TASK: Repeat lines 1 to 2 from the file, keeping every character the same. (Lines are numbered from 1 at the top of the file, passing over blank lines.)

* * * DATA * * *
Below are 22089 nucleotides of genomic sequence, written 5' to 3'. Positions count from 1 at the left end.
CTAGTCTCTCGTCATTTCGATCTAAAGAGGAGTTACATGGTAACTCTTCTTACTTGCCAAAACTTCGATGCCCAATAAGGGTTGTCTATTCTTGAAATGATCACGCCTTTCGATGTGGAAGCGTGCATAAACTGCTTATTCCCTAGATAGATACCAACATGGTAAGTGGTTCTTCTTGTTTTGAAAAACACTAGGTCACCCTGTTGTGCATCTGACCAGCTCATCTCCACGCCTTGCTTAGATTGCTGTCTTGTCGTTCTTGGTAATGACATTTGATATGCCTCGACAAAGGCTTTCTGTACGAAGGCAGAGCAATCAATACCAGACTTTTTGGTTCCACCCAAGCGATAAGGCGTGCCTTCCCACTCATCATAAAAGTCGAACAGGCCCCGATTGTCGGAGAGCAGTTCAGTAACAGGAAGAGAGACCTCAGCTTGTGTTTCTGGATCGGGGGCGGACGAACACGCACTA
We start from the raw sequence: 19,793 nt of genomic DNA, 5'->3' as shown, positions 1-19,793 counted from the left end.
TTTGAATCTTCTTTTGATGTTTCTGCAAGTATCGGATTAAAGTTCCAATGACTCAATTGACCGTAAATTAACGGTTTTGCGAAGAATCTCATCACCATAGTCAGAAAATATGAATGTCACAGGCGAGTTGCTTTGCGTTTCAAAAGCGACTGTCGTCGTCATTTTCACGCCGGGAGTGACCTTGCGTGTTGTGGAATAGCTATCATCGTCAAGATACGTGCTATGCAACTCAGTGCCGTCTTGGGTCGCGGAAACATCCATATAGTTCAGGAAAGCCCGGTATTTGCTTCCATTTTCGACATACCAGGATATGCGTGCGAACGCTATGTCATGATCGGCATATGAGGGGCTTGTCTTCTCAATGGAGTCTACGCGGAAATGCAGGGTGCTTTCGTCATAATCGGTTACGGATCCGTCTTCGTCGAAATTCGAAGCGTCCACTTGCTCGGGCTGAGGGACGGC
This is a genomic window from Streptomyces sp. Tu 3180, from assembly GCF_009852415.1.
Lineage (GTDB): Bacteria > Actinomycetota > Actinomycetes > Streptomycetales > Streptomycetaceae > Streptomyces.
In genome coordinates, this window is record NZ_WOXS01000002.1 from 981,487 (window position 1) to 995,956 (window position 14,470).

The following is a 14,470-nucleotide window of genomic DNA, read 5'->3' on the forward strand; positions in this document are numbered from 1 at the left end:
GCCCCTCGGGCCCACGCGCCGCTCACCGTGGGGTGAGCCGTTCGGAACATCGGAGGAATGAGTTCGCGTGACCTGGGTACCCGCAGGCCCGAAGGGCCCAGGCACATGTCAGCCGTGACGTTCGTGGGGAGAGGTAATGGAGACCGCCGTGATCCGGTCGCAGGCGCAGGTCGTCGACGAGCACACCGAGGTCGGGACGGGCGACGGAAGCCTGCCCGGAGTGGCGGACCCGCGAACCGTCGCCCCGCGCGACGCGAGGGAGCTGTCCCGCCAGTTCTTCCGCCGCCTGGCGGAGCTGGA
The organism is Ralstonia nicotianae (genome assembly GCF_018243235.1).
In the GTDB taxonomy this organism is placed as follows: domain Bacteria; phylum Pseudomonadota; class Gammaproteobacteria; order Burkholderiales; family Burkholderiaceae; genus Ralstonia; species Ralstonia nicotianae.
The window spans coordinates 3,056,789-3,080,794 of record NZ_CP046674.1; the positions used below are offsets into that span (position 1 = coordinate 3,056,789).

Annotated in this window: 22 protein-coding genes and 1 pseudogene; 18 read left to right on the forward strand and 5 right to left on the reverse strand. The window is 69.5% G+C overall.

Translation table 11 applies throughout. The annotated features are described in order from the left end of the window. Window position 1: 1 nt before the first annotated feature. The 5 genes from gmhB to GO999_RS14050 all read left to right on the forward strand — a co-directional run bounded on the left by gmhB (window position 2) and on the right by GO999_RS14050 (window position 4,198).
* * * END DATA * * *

Below are 22089 nucleotides of genomic sequence, written 5' to 3'. Positions count from 1 at the left end.
CTAGTCTCTCGTCATTTCGATCTAAAGAGGAGTTACATGGTAACTCTTCTTACTTGCCAAAACTTCGATGCCCAATAAGGGTTGTCTATTCTTGAAATGATCACGCCTTTCGATGTGGAAGCGTGCATAAACTGCTTATTCCCTAGATAGATACCAACATGGTAAGTGGTTCTTCTTGTTTTGAAAAACACTAGGTCACCCTGTTGTGCATCTGACCAGCTCATCTCCACGCCTTGCTTAGATTGCTGTCTTGTCGTTCTTGGTAATGACATTTGATATGCCTCGACAAAGGCTTTCTGTACGAAGGCAGAGCAATCAATACCAGACTTTTTGGTTCCACCCAAGCGATAAGGCGTGCCTTCCCACTCATCATAAAAGTCGAACAGGCCCCGATTGTCGGAGAGCAGTTCAGTAACAGGAAGAGAGACCTCAGCTTGTGTTTCTGGATCGGGGGCGGACGAACACGCACTA